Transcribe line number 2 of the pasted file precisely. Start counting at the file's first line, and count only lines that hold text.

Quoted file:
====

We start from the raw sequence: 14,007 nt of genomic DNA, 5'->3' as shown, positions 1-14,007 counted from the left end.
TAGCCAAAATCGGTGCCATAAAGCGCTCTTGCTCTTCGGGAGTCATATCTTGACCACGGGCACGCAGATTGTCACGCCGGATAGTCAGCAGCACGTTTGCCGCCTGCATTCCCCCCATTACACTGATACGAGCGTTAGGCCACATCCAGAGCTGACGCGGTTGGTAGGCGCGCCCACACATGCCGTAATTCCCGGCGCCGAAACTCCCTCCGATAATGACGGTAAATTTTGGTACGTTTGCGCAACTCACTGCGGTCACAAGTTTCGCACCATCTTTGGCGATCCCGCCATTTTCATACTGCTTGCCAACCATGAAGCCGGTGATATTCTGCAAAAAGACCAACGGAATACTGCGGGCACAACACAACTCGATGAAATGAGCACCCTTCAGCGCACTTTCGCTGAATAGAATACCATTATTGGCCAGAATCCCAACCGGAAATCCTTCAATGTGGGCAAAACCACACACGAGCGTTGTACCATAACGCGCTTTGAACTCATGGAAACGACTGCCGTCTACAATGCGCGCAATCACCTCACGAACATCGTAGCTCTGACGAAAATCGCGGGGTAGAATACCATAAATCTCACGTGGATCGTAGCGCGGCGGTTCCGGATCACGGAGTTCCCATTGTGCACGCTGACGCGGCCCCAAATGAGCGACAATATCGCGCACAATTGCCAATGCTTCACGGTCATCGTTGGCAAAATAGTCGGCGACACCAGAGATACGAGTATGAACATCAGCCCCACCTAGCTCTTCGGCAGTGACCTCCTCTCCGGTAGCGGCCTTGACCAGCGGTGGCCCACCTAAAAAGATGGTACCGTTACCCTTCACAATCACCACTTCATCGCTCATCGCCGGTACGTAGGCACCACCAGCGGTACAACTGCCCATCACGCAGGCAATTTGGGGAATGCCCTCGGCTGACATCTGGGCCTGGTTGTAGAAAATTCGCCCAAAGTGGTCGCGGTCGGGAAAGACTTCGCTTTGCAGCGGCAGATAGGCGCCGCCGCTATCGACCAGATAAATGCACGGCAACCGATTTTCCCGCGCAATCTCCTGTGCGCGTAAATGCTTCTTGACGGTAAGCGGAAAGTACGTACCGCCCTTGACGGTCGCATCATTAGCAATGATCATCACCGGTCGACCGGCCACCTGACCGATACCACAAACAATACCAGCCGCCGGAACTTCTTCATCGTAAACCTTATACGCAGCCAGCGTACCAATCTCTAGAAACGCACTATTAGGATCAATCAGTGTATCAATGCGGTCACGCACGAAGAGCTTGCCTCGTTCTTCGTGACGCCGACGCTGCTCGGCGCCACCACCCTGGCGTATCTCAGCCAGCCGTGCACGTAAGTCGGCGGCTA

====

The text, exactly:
TAGCCAAAATCGGTGCCATAAAGCGCTCTTGCTCTTCGGGAGTCATATCTTGACCACGGGCACGCAGATTGTCACGCCGGATAGTCAGCAGCACGTTTGCCGCCTGCATTCCCCCCATTACACTGATACGAGCGTTAGGCCACATCCAGAGCTGACGCGGTTGGTAGGCGCGCCCACACATGCCGTAATTCCCGGCGCCGAAACTCCCTCCGATAATGACGGTAAATTTTGGTACGTTTGCGCAACTCACTGCGGTCACAAGTTTCGCACCATCTTTGGCGATCCCGCCATTTTCATACTGCTTGCCAACCATGAAGCCGGTGATATTCTGCAAAAAGACCAACGGAATACTGCGGGCACAACACAACTCGATGAAATGAGCACCCTTCAGCGCACTTTCGCTGAATAGAATACCATTATTGGCCAGAATCCCAACCGGAAATCCTTCAATGTGGGCAAAACCACACACGAGCGTTGTACCATAACGCGCTTTGAACTCATGGAAACGACTGCCGTCTACAATGCGCGCAATCACCTCACGAACATCGTAGCTCTGACGAAAATCGCGGGGTAGAATACCATAAATCTCACGTGGATCGTAGCGCGGCGGTTCCGGATCACGGAGTTCCCATTGTGCACGCTGACGCGGCCCCAAATGAGCGACAATATCGCGCACAATTGCCAATGCTTCACGGTCATCGTTGGCAAAATAGTCGGCGACACCAGAGATACGAGTATGAACATCAGCCCCACCTAGCTCTTCGGCAGTGACCTCCTCTCCGGTAGCGGCCTTGACCAGCGGTGGCCCACCTAAAAAGATGGTACCGTTACCCTTCACAATCACCACTTCATCGCTCATCGCCGGTACGTAGGCACCACCAGCGGTACAACTGCCCATCACGCAGGCAATTTGGGGAATGCCCTCGGCTGACATCTGGGCCTGGTTGTAGAAAATTCGCCCAAAGTGGTCGCGGTCGGGAAAGACTTCGCTTTGCAGCGGCAGATAGGCGCCGCCGCTATCGACCAGATAAATGCACGGCAACCGATTTTCCCGCGCAATCTCCTGTGCGCGTAAATGCTTCTTGACGGTAAGCGGAAAGTACGTACCGCCCTTGACGGTCGCATCATTAGCAATGATCATCACCGGTCGACCGGCCACCTGACCGATACCACAAACAATACCAGCCGCCGGAACTTCTTCATCGTAAACCTTATACGCAGCCAGCGTACCAATCTCTAGAAACGCACTATTAGGATCAATCAGTGTATCAATGCGGTCACGCACGAAGAGCTTGCCTCGTTCTTCGTGACGCCGACGCTGCTCGGCGCCACCACCCTGGCGTATCTCAGCCAGCCGTGCACGTAAGTCGGCGGCTA